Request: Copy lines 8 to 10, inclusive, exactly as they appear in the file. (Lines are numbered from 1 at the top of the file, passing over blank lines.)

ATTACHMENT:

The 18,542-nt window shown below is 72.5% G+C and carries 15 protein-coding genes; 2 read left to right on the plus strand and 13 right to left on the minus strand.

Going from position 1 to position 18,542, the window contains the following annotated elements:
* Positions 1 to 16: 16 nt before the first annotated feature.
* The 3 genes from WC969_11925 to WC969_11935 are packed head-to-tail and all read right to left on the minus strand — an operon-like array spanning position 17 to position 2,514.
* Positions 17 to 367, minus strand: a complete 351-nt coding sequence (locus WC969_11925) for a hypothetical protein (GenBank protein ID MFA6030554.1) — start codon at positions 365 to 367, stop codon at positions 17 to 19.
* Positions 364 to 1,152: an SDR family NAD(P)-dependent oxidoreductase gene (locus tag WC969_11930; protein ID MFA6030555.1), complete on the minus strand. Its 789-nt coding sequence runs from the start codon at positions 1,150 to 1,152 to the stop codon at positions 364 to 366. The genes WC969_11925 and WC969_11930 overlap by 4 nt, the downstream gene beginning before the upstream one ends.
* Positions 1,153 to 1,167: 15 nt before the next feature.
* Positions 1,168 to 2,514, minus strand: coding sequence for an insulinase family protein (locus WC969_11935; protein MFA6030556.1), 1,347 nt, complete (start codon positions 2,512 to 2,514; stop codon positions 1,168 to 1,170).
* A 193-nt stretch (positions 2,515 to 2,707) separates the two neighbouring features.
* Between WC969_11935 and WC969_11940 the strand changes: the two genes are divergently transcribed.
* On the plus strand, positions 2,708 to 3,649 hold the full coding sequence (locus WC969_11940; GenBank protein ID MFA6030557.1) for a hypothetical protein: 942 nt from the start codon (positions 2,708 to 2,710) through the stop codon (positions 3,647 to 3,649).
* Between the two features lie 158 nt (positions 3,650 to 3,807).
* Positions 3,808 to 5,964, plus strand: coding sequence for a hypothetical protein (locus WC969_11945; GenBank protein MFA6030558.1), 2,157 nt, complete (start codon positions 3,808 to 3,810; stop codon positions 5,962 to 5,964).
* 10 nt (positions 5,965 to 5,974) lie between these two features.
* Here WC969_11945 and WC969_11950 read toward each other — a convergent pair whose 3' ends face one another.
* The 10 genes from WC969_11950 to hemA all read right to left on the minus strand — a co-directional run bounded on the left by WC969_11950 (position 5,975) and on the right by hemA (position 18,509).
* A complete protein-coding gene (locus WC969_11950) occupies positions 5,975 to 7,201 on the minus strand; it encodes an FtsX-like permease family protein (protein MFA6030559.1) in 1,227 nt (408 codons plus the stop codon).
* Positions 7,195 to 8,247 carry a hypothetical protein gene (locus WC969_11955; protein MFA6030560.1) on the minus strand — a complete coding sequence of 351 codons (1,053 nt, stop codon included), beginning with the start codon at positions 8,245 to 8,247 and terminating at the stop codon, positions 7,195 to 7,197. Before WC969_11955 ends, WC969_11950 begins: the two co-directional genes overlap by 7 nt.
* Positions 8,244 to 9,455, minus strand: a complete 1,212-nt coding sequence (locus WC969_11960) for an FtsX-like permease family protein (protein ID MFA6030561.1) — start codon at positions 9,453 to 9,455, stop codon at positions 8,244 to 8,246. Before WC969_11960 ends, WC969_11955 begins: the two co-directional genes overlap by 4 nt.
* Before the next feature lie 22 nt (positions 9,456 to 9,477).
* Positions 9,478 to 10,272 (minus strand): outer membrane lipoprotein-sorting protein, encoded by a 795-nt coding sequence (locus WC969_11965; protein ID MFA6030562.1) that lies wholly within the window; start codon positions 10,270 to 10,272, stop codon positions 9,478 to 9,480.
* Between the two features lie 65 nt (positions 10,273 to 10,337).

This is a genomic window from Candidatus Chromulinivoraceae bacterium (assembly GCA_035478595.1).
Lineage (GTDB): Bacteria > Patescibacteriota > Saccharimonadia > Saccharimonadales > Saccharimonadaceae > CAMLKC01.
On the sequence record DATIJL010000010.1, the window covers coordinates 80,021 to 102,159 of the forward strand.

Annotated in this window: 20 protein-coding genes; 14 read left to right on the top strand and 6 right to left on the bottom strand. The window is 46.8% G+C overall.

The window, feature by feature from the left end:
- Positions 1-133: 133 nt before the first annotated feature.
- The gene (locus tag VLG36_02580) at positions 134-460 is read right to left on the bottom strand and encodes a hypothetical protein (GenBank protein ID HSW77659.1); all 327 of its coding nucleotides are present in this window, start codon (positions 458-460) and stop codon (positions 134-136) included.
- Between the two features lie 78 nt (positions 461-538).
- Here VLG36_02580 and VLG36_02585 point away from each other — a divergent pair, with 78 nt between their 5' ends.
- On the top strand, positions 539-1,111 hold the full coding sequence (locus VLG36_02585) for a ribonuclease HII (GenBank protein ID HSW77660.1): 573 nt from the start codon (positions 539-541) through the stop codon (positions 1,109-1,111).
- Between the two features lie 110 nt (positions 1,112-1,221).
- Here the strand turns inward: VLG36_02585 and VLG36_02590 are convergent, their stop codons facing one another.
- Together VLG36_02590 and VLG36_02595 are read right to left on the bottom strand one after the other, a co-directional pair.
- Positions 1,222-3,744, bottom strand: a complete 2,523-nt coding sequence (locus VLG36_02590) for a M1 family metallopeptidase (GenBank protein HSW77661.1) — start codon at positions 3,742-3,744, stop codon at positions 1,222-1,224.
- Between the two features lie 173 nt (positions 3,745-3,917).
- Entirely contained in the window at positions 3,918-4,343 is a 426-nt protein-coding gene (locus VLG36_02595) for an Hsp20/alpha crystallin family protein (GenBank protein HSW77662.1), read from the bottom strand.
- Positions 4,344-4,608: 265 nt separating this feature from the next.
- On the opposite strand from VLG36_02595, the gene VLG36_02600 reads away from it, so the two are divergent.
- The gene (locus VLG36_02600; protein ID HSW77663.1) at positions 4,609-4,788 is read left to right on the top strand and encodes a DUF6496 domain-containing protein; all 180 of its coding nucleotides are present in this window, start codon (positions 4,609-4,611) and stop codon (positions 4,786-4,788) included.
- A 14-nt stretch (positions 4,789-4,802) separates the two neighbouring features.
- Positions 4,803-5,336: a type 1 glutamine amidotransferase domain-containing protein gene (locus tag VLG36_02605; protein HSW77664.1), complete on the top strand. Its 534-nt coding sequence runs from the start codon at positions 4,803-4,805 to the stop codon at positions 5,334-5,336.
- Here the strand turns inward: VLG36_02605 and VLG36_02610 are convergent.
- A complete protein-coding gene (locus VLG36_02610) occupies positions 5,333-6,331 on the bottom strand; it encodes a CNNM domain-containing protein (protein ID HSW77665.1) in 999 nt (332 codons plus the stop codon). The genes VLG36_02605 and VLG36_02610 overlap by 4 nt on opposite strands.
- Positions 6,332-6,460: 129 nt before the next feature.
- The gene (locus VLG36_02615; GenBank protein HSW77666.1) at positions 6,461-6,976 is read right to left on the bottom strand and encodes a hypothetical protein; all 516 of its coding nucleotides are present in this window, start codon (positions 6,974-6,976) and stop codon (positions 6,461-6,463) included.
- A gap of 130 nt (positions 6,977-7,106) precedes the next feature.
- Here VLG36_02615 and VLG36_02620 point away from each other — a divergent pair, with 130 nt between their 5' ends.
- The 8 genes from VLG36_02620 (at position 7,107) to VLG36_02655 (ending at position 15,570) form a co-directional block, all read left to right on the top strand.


* Positions 1,168 to 2,514, minus strand: coding sequence for an insulinase family protein (locus WC969_11935; protein MFA6030556.1), 1,347 nt, complete (start codon positions 2,512 to 2,514; stop codon positions 1,168 to 1,170).
* A 193-nt stretch (positions 2,515 to 2,707) separates the two neighbouring features.
* Between WC969_11935 and WC969_11940 the strand changes: the two genes are divergently transcribed.